I don't think it delivers on those expectations -- and SURELY won't when you go the budget machine route.

    • by gad_zuki! (70830)

      Ever bought something that you should have spent more money on? I have a snowblower at home that's so underpowered that shoveling takes less time.

      Consumers have the right to demand the lowest price possible from businesses. Especially monopolies, if they can. I dont like the idea that the real problem is that people are just too cheap. The real problem here, if there truly is one, is more along the lines of the MS development cycle and vendor greediness, not how much the end user pays.

      When you look at marke

    • Intel knew for at least three years that WDDM was going to be a requirement for Vista (nee Longhorn) but kept foisting the 915 on OEMs.

      They had Microsoft and the OEMs over a barrel. Intel should have been able to get a product in the pipeline in time, but kept beating the 915 horse until they fucked over the entire industry.

      Customers that want and expect a budget PC that can run the latest Windows are the victims. Blaming them unfairly shifts the focus from Intel's and Microsoft's malice.

    • Re: (Score:3, Interesting)

      by cptdondo (59460)

      It's sort of like Home Depot and Grainger. Ever wonder why seemingly the same DeWalt drill costs twice as much at Grainger than it does at Home Depot?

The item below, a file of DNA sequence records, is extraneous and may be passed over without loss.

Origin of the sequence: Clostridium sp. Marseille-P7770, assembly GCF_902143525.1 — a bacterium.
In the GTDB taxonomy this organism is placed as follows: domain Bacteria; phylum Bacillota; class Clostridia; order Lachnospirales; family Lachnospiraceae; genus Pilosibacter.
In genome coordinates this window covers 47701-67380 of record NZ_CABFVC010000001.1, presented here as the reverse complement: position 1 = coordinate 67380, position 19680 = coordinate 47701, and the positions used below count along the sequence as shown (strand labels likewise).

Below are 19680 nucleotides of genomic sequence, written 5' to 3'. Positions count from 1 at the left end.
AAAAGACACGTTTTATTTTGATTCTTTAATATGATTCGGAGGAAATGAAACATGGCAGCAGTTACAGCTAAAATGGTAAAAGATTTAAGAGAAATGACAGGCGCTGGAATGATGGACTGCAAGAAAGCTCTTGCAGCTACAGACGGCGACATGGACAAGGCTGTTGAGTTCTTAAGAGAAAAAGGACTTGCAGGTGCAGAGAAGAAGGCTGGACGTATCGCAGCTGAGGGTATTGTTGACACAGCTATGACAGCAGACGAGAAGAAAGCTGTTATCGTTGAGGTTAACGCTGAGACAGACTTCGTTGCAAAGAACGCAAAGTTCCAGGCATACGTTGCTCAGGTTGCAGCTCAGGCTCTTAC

Home Depot sells mostly to non-professionals, so they demand that DeWalt cut costs to meet a price point. Thus the drill gets sleeve bearings and plastic gears, and a weak motor. The Grainger version gets ball bearings, metal gears, and a motor that will break wrists. It also costs $200 more. I've smoked one of those Home Depot drills in an afternoon.

      I bl

      • by Abreu (173023)

        It's sort of like Home Depot and Grainger. Ever wonder why seemingly the same DeWalt drill costs twice as much at Grainger than it does at Home Depot?

        Home Depot sells mostly to non-professionals, so they demand that DeWalt cut costs to meet a price point. Thus the drill gets sleeve bearings and plastic gears, and a weak motor. The Grainger version gets ball bearings, metal gears, and a motor that will break wrists. It also costs $200 more.

        ...but then it's not the same drill, is it?

    • by Abreu (173023)

      Sorry, no.

      If I make a piece of software it is my responsibility to clearly state the minimum hardware requirements for it.